I’m not a mind-other-people’s-business kind of girl, and I don’t think it unreasonable to expect that the favour be returned.
However, I must admit to once being privy to someone else’s private business – inadvertently.
It was one of those times when I realized that the allure of living on a small island is seriously overrated. Because whereas in a larger country you’re unlikely to cross paths with the same person twice, on a small island, you actually know quite a few people who you are more than likely to see again.
It began innocently enough. I had picked up the mail from the letter box as I ordinarily do at the end of a work day. Having rifled through it, I saw that most of the letters were business-related and decided to open them when I returned to work the next day.
When I did so, I noticed that one of the envelopes was hand-written. I immediately assumed that it was someone applying for a job in letter form as people sometimes did back then. I readied myself to see a hand-written CV (if I was lucky), or a letter requesting consideration for a job.
What I saw instead was quite different. After reading the opening
salvo salutation, I searched for the envelope that the letter had come in, and reviewed the address thinking that that the people at the Post Office had screwed up and put somebody else’s mail in my box.
But no. The address was correct, but the letter had clearly not reached the right addressee. And then I realized that while I didn’t know the person to whom the letter was directed, I did in fact know the person who had sent it.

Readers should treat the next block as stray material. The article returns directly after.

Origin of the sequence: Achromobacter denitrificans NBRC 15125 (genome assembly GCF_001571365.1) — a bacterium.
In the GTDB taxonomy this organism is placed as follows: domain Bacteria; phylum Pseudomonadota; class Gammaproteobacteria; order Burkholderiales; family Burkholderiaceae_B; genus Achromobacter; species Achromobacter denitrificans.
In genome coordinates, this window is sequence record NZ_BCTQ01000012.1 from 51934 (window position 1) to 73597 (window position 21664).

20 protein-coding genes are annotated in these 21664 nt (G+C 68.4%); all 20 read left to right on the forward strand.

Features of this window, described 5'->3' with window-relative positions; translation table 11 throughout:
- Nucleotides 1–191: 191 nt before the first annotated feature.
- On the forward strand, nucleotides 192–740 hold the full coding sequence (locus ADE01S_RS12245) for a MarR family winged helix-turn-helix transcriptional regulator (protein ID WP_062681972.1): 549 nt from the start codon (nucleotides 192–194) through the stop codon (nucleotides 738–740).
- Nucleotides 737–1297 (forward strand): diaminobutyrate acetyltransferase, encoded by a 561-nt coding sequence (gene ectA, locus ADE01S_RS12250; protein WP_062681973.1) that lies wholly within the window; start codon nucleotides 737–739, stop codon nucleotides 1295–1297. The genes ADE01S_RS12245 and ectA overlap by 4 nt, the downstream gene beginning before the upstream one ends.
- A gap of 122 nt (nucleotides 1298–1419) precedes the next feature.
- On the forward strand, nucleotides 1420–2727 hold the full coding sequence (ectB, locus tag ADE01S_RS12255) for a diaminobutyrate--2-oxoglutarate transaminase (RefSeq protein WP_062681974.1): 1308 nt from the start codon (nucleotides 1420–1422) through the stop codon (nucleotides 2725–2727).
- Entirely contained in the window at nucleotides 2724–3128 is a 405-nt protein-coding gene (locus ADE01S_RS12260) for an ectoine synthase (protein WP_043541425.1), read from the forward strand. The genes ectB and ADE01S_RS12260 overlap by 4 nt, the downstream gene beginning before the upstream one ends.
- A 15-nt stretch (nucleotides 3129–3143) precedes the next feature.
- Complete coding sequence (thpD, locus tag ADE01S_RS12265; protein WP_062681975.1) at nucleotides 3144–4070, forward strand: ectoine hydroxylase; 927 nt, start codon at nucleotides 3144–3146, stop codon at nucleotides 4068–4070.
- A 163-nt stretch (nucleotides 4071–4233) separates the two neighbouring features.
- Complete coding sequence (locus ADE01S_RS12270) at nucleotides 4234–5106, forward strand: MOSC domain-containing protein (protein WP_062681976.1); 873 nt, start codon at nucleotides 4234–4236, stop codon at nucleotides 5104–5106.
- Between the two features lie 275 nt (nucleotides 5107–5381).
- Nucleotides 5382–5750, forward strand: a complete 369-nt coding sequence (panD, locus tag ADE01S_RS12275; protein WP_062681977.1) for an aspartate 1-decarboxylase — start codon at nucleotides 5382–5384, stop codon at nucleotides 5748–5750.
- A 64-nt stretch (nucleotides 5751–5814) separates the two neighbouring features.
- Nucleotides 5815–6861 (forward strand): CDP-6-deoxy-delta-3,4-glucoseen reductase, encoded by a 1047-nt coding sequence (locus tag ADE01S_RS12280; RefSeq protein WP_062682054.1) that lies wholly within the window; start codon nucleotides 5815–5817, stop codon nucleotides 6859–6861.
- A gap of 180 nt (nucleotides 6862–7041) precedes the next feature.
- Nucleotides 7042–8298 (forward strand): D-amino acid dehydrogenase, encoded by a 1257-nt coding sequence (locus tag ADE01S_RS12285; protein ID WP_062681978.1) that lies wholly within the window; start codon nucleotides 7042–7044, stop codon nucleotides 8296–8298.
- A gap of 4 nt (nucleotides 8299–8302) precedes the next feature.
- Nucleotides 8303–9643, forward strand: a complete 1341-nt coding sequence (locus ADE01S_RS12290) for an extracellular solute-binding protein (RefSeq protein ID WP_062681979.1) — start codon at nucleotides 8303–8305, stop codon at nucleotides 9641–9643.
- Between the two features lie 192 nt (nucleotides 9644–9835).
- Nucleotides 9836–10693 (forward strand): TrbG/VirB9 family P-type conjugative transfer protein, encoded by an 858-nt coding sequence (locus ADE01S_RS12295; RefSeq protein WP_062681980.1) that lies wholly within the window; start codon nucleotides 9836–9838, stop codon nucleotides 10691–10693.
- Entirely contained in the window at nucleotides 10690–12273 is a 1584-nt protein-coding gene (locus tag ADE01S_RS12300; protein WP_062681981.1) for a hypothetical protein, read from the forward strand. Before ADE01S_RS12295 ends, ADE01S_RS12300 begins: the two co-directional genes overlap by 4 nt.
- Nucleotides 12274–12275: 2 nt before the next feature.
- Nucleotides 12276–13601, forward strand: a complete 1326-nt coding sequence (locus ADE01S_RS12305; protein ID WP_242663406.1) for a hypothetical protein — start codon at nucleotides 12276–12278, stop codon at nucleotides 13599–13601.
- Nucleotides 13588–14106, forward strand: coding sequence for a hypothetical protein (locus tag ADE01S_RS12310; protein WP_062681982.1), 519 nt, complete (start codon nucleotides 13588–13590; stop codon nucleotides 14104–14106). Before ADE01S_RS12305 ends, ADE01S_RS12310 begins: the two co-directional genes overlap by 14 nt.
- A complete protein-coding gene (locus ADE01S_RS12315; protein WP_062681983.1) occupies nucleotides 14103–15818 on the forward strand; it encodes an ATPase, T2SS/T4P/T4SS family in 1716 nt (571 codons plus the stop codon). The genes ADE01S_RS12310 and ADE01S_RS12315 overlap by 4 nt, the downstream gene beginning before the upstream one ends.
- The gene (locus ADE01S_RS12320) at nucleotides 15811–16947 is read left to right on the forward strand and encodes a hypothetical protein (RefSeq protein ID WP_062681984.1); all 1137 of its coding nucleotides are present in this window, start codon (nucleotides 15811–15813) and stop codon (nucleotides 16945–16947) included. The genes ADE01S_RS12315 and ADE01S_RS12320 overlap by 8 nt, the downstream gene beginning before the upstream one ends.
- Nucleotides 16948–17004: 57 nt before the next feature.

To say that the person penning the letter was upset is to put it mildly. It began with the mother of all choice words – yes, that one. And it continued with a few more. It was clear that the relationship between the writer and the intended recipient was a bit strained at the time of writing.
Talk about too much information.
As I said, I actually knew the aggrieved person, and it was difficult to reconcile that person who admittedly I only “knew” in passing, with the person whose words had flowed from this acerbic pen. It had already hit me that I had seen way more than I should have, but by that time I was too invested to stop.
Having come to the end of the letter, I scrambled to see if I could re-use the envelope and get it to the person it was really meant for, since – and again because it’s a small place – I believed that I knew the business place where it really should have gone.
I considered calling over there, but how to explain the open envelope? Who would believe that I hadn’t seen what was inside? The last thing I wanted to do was cause anyone to be embarrassed.
Then I thought that I should write the correct address and just put the stamps on the new envelope myself. But there was no way I was going to be able to approximate the handwriting that was on the inside. A typed envelope perhaps? I discarded that idea too.
In the end, I threw away the letter, and tried to forget what I had seen. But whenever I passed the letter-writer on the street, I couldn’t help but remember.